Born 1/18/58, recovering Catholic Sharon Mitchell entered porn in 1974 (at age 16) and performed in hundreds of movies over the next two decades, as well as directing several, including Be Careful What You Wish For. The tough level-headed New York pagan has a butch appearance with short hair, natural small breasts and a muscular taut body.

Because she was married when she entered porn, her performances through age 18 are not considered underage.

"Sharon Mitchell is the adult industry's androgyny queen," says Wally Wharton. "From her calm, cool, legendary vantage point, she bravely champions sexual duality and gay rights in an industry whose audience is essentially male, heterosexual and homophobic."

Mitchell made bi-videos such as Be Careful What You Wish For, which were marketed to both straight and gay markets.

While watching the press screening of Careful, Wally noted the inherent similarities between homosexual and heterosexual expression. "One person sticks a cock or reasonable facsimile into one who enjoys subjugating his or her orifices to the other's more dominant trip. Somewhere along the way one or both have an orgasm." (HEVG)

Sharon's many credits include Barbara Broadcast, DMJ 2 and Night Hunger. She appeared in the latest Dr. Blacklove, the only cast member from the original of 1986.

"In school, I always felt like I didn't fit in. I was bright and ahead of people and always in trouble.

"I've always wanted to be a bad girl," says Sharon. "When I was little, I didn't know whether to be a cheerleader or a hood. So I smoked pot around the corner of the school and wore black lace under my cheerleading outfit. When you're a skinny little girl with big feet and a big nose you want attention.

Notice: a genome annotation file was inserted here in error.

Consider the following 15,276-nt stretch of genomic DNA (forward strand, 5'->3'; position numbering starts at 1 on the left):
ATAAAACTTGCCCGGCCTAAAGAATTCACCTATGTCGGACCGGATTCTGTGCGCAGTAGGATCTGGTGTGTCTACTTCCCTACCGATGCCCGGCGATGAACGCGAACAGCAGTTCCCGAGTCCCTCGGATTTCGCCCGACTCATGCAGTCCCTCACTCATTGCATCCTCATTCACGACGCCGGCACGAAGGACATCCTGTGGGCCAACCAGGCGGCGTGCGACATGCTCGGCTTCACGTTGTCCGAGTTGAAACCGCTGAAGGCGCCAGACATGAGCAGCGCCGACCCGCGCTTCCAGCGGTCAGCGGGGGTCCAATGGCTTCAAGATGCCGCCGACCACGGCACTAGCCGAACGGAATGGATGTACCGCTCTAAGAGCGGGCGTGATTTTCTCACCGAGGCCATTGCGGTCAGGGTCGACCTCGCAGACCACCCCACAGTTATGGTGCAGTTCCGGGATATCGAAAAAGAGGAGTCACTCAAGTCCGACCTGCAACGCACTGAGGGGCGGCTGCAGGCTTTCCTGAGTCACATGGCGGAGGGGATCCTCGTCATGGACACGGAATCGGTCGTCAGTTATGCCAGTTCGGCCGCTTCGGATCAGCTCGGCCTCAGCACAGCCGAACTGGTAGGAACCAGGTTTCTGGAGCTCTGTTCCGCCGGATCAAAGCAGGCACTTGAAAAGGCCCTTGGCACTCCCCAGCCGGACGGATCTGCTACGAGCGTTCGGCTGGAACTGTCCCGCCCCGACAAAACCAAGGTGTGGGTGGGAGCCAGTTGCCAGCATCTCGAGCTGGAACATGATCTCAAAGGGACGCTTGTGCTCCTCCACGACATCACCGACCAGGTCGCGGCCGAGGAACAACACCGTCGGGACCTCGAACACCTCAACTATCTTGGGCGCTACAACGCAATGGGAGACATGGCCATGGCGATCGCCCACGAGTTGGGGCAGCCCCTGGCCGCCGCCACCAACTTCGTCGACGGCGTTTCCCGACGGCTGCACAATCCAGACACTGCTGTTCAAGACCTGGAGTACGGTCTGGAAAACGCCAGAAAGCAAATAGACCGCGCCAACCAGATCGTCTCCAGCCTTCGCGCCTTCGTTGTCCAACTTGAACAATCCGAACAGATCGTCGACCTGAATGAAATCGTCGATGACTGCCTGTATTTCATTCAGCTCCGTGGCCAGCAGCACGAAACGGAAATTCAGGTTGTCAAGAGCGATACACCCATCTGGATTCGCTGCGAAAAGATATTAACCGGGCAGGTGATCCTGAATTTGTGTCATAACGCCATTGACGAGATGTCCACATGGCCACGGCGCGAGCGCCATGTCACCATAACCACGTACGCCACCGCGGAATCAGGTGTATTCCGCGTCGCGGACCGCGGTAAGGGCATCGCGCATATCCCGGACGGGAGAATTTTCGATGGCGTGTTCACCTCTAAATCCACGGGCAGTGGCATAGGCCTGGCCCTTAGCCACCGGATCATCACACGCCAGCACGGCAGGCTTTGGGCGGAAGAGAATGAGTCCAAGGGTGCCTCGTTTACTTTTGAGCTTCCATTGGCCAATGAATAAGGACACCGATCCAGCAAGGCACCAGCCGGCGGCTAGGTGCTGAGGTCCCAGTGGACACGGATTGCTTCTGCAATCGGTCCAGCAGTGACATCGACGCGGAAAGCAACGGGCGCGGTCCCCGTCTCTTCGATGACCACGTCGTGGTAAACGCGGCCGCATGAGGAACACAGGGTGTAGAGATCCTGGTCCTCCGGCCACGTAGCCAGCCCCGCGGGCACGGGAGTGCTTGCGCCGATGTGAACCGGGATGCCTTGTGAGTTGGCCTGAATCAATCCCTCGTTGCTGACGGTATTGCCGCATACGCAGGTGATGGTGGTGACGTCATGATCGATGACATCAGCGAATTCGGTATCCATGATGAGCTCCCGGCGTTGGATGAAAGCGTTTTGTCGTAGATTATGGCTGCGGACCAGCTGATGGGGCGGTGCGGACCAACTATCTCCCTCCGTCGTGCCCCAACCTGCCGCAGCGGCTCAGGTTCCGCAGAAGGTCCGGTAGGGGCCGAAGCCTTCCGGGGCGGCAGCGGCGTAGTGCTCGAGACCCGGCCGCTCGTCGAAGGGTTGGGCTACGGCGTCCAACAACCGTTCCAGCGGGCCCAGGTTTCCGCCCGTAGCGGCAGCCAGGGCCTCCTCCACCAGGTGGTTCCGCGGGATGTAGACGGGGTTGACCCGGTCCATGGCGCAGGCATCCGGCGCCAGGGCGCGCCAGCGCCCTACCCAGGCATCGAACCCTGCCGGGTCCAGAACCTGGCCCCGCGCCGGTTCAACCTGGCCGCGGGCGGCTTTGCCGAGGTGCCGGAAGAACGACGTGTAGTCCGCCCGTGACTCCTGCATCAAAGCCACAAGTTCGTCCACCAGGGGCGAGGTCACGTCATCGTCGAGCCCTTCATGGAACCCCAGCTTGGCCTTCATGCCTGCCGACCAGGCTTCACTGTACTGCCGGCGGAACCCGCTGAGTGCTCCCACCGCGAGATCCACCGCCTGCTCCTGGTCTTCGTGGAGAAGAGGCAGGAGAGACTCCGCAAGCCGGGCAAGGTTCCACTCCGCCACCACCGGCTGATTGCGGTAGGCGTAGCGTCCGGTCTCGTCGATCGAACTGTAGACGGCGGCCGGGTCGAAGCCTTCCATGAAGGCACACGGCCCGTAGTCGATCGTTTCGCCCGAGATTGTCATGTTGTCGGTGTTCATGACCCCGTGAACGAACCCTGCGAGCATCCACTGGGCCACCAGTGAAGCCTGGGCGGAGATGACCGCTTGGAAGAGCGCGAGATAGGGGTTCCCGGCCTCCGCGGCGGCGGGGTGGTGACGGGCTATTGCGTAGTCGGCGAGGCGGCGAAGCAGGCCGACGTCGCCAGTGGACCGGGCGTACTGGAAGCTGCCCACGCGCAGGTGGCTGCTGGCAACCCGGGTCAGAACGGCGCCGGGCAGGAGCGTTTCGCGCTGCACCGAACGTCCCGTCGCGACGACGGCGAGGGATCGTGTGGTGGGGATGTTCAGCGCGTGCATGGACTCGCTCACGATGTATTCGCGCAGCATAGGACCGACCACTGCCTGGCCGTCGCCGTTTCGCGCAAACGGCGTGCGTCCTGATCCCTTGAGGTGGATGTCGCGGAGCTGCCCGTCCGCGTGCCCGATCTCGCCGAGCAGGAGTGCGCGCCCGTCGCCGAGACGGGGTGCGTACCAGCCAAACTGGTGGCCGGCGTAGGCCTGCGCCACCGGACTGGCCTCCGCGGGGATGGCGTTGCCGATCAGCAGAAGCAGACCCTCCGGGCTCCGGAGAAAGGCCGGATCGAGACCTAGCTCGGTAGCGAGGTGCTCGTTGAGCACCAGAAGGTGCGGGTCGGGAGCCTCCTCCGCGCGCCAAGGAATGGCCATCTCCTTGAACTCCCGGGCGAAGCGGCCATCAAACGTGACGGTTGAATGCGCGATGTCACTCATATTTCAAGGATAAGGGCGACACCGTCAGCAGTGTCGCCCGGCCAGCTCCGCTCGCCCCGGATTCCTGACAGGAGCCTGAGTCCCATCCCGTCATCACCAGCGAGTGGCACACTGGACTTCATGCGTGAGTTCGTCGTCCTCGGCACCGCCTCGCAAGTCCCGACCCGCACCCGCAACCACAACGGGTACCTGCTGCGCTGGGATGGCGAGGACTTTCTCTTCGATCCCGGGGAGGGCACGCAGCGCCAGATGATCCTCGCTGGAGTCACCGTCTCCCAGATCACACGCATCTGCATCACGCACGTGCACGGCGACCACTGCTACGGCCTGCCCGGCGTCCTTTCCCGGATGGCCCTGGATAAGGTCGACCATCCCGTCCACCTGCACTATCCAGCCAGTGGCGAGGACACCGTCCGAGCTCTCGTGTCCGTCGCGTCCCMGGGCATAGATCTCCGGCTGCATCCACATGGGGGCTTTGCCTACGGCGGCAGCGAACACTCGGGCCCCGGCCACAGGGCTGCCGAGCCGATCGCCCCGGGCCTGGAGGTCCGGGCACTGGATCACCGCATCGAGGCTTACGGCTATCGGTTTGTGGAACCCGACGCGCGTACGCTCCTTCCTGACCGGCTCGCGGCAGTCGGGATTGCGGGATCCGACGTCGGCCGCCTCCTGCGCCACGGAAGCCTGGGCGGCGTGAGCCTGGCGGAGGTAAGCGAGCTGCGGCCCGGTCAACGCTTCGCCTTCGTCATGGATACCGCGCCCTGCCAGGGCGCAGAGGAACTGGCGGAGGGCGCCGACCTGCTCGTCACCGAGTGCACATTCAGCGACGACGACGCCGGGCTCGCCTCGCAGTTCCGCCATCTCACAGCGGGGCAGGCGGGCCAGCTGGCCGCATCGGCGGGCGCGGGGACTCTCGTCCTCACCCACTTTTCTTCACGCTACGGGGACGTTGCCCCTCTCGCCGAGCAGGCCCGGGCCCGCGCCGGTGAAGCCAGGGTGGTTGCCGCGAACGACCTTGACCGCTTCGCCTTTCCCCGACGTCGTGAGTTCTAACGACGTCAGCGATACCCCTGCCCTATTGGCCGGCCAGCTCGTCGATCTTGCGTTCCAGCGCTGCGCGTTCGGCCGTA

"I began modeling at age 16. I did some commercials, off-Broadway and soap operas. I am not the type of person to wait around. I want it now."

While attending the Drama School of London in the early '70s, Sharon began working as a dominatrix to make money. "In London you can't get a job without working papers and you can't get papers without a job. There are a lot of people that are corporate demi-gods and rock stars, that need to be s--- on, in their minds. It's a public service."

Back in New York, someone asked her to be in a sex movie. "It was when budgets were quarter to half million dollars, and you had to wait two years for the movie to come out, and you see my pussy appeared sixteen feet high on screen as it should be… People talking to the screen and masturbating… It was a whole big world. I got paid a lot of money to f---. The characters were good and rehearsed for several weeks. I felt like a real actress.

"As an exhibitionist and attention monger, an egotist and an actress, all the madness that I was at that time, it was perfect to be a crazy tornado chick. I was whirlwinding around…

"I'd have bags of dildos and bags of soap opera sides… I would've been up all night on cocaine… Then I'd walk into an audition and unzip the wrong bag and take out a dildo.